One of the main goals of writing My Thoughts on Superhero Cinema was to make some broad statements about superhero TV series. Then, I thought, “Nah, I’ll include that in the review(s) for the Marvel TV shows.” And now that I’ve published yesterday’s essay, I thought, “That’s going to make the reviews longer than I’d like.”
So, I’m writing this addendum.
The MCU TV shows break down into these categories:
- The network broadcast shows (Agents of S.H.I.E.L.D., Agent Carter, and Inhumans)
- The Netflix shows (Daredevil, Jessica Jones, Luke Cage, Iron Fist, The Defenders, The Punisher)
- The teen shows (Cloak and Dagger, Runaways)
The new shows being made for Disney+ might form a fourth category, but none have been released yet. Of those that have been released, I’ve seen everything except the last few episodes of Agents of S.H.I.E.L.D. (haven’t checked if they are available yet) and the second season of The Punisher.
The reason why I break them down into those categories is not really related to where they are shown, but shared characteristics centered on punchiness and connectivity.
Superhero stuff, as I explained yesterday, is usually “punchy” in a broad sense, focusing on fighting bad guys, but some MCU material focuses much more on physical fights – actual punching, plus some kicking and headbutting to keep the fights “creative”, and some gunfights as well. This is in contrast to superheroes who fight using super powers or supertech.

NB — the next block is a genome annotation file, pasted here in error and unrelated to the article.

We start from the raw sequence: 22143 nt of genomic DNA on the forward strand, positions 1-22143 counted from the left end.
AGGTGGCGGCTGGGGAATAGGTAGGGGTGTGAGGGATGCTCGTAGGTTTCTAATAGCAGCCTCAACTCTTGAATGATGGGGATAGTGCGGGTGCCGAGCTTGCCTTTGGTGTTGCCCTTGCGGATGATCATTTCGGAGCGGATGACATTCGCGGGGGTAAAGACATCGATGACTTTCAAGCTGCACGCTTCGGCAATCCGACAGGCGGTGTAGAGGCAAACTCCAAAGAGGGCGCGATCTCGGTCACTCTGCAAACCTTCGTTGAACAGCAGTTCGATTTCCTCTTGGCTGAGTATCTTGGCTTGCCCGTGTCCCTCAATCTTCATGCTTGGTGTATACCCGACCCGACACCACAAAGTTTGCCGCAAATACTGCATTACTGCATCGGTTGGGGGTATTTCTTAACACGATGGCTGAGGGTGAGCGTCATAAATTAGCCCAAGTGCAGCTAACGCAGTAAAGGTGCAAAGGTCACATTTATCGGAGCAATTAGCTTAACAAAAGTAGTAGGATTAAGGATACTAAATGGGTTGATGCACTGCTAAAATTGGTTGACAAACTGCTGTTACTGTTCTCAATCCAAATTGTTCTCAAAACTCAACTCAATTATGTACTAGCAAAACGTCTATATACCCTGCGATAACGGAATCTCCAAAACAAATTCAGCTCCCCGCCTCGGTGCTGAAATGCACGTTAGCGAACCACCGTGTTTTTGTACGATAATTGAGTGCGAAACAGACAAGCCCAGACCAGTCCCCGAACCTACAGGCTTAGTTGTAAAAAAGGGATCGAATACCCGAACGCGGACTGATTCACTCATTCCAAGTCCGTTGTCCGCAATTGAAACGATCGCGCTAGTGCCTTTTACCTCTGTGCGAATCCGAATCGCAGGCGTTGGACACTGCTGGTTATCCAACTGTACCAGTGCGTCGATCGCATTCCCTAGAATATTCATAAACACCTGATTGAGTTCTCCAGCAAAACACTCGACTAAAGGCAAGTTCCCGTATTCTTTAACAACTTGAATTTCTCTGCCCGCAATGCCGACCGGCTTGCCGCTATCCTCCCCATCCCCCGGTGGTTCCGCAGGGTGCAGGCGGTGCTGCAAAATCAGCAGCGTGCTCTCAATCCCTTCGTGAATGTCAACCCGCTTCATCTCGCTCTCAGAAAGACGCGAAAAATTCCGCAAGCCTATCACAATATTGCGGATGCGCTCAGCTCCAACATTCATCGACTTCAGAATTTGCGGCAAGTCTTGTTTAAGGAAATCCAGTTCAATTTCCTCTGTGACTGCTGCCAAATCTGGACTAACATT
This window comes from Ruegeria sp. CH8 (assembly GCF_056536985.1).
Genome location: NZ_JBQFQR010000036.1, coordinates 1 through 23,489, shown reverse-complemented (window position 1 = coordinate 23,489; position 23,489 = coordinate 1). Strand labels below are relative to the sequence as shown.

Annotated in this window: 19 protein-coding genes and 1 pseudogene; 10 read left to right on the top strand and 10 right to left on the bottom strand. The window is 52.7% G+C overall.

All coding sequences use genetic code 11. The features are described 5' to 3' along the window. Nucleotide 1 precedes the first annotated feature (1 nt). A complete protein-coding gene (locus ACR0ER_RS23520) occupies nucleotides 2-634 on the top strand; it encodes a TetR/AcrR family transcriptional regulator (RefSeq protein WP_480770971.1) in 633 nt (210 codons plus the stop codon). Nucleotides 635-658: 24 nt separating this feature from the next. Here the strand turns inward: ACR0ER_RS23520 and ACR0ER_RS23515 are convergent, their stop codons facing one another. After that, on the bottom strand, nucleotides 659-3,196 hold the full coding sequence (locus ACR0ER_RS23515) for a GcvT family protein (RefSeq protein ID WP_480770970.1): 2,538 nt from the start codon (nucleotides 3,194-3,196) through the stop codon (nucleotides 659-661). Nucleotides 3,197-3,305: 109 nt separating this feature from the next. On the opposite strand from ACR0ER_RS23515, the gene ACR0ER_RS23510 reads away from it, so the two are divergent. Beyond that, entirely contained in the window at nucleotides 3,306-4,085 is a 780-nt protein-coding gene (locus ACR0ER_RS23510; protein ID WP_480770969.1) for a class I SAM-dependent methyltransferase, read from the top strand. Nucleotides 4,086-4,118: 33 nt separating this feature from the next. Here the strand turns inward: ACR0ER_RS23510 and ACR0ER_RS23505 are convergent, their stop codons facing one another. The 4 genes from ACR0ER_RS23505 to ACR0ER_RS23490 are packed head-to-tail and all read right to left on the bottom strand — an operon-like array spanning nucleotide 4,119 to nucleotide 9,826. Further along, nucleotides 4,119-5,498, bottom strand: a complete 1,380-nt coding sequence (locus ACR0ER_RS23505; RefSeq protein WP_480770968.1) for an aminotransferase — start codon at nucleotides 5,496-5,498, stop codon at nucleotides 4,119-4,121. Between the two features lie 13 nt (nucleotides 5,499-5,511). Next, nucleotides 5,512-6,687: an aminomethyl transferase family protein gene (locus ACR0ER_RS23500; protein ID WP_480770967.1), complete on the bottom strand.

The other characteristic is how connected a show is to the rest of the MCU: crossover characters, references to events or characters in other stories, foreshadowing of events in another show/movie that hasn’t been released yet.
The “Network” category has martial arts and guns, of course, but includes super powers and supertech. They aren’t afraid of special effects. They also tend to have better connectivity to the movies.
The “Netflix” category is much more punchy and has a minimum of powers/tech that require fancy effects. There’s some indirect connectivity with the movies, mostly a few references to general events. They do interconnect with each other. They wind up feeling like a shared world of gritty mystery/crime drama characters who have a passing knowledge of Marvel comic books.
The “Teen” category is less punchy than the “Netflix” category and allows more super powers and special effects. Connectivity is at a minimum: they have one crossover episode between the the two of them and a handful of obscure references, mostly to a couple company names.
As a result, both the “Netflix” and “Teen” shows act like their own private universes cut off from the rest of the MCU.
You are probably going to notice a pattern in how I feel about the three categories as a whole when I do my reviews.
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